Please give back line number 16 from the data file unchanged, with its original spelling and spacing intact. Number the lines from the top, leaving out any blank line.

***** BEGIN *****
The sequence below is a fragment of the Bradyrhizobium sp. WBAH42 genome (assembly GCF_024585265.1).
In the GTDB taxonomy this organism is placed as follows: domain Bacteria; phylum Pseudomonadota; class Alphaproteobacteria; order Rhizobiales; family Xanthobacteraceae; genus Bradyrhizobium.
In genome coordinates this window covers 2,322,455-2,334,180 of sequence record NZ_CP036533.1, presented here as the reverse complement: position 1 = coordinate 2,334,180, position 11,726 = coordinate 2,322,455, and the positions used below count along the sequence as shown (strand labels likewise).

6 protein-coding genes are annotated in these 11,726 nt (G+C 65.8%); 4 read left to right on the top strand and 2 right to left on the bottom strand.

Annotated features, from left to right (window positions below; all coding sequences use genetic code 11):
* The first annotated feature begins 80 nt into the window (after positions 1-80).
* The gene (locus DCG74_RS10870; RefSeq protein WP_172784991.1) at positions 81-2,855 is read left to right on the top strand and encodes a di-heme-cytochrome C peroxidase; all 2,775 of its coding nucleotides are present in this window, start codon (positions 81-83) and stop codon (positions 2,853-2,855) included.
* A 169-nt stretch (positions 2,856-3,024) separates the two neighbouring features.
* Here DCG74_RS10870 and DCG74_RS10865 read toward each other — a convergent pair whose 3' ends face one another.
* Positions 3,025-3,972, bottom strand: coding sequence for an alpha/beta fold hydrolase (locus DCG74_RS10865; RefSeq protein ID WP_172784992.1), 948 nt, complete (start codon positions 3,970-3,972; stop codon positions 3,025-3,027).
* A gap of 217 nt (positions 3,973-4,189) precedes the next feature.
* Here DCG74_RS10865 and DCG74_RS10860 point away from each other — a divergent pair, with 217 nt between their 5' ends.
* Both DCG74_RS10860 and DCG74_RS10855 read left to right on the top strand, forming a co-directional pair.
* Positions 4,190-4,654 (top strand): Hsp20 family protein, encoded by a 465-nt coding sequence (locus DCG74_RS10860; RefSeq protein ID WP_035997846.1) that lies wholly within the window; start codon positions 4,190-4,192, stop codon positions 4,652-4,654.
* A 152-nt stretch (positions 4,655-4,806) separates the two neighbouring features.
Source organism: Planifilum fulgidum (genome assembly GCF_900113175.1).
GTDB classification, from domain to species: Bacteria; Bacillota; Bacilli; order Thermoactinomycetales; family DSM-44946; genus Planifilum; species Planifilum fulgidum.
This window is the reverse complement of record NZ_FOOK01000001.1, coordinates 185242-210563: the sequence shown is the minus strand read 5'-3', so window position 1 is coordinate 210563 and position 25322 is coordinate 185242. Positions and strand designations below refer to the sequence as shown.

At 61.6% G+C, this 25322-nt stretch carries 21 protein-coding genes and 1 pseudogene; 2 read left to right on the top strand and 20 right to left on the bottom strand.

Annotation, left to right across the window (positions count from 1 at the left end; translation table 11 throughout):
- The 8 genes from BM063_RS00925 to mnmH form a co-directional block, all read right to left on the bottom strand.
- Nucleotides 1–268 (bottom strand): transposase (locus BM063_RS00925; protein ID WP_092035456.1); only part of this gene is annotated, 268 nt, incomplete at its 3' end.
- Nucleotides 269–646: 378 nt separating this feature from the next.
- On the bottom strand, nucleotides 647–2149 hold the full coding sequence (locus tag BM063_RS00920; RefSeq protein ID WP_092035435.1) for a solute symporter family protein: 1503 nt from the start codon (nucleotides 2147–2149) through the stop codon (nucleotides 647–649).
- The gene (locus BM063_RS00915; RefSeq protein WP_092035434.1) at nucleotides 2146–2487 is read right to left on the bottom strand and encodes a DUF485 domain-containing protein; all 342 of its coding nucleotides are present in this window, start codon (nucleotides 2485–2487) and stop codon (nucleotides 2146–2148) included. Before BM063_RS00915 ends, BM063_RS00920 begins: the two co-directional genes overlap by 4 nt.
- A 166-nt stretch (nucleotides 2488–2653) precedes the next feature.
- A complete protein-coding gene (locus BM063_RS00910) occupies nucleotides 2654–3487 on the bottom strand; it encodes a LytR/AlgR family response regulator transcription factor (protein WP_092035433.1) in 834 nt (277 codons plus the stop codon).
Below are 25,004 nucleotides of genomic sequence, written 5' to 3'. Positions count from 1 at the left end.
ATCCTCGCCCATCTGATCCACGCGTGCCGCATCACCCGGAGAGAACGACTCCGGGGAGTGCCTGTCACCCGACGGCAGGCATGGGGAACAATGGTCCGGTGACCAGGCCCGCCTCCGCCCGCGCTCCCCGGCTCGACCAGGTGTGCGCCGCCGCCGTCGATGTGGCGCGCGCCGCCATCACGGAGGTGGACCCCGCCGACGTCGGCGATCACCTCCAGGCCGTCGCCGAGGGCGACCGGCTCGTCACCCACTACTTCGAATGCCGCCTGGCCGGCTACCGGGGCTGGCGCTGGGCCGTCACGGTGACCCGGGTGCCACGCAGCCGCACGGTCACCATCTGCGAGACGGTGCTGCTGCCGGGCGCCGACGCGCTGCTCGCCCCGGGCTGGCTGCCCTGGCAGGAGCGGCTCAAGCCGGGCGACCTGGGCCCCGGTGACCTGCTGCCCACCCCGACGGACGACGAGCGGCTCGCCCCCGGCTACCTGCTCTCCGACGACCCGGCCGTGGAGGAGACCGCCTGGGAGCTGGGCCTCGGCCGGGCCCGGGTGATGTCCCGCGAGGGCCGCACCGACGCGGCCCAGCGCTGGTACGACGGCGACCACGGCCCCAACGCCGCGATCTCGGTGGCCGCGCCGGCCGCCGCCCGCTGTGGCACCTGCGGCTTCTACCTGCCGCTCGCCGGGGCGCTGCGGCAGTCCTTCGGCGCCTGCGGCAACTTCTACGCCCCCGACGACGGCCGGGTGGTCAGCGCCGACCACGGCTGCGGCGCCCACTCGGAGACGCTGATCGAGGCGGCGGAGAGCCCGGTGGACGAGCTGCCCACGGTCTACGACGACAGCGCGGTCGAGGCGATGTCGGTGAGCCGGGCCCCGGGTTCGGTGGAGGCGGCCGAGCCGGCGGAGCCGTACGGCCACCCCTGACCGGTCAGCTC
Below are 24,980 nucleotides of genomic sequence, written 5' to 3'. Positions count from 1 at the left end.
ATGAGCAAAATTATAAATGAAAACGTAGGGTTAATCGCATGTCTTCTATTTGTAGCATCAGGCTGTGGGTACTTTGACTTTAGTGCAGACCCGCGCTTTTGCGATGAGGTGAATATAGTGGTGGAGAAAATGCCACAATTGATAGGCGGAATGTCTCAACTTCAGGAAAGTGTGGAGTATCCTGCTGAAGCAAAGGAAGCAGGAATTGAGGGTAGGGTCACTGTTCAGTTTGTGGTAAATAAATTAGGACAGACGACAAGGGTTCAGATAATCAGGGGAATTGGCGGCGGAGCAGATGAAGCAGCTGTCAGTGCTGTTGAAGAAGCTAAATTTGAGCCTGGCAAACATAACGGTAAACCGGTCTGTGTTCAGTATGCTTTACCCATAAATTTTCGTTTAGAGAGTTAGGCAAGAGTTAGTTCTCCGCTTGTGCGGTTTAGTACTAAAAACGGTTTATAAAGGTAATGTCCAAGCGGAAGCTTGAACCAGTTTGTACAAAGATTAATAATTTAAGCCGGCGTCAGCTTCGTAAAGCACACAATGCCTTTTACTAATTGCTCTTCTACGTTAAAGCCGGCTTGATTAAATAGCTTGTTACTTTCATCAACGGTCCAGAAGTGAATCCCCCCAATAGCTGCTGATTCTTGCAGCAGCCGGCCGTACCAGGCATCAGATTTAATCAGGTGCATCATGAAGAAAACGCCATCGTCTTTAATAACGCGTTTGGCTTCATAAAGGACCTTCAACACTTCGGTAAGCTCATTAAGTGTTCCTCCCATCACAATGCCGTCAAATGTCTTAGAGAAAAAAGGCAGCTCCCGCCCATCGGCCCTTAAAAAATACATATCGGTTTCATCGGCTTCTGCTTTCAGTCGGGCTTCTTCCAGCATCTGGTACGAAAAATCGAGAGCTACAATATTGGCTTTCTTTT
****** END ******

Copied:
Source organism: Planifilum fulgidum (genome assembly GCF_900113175.1).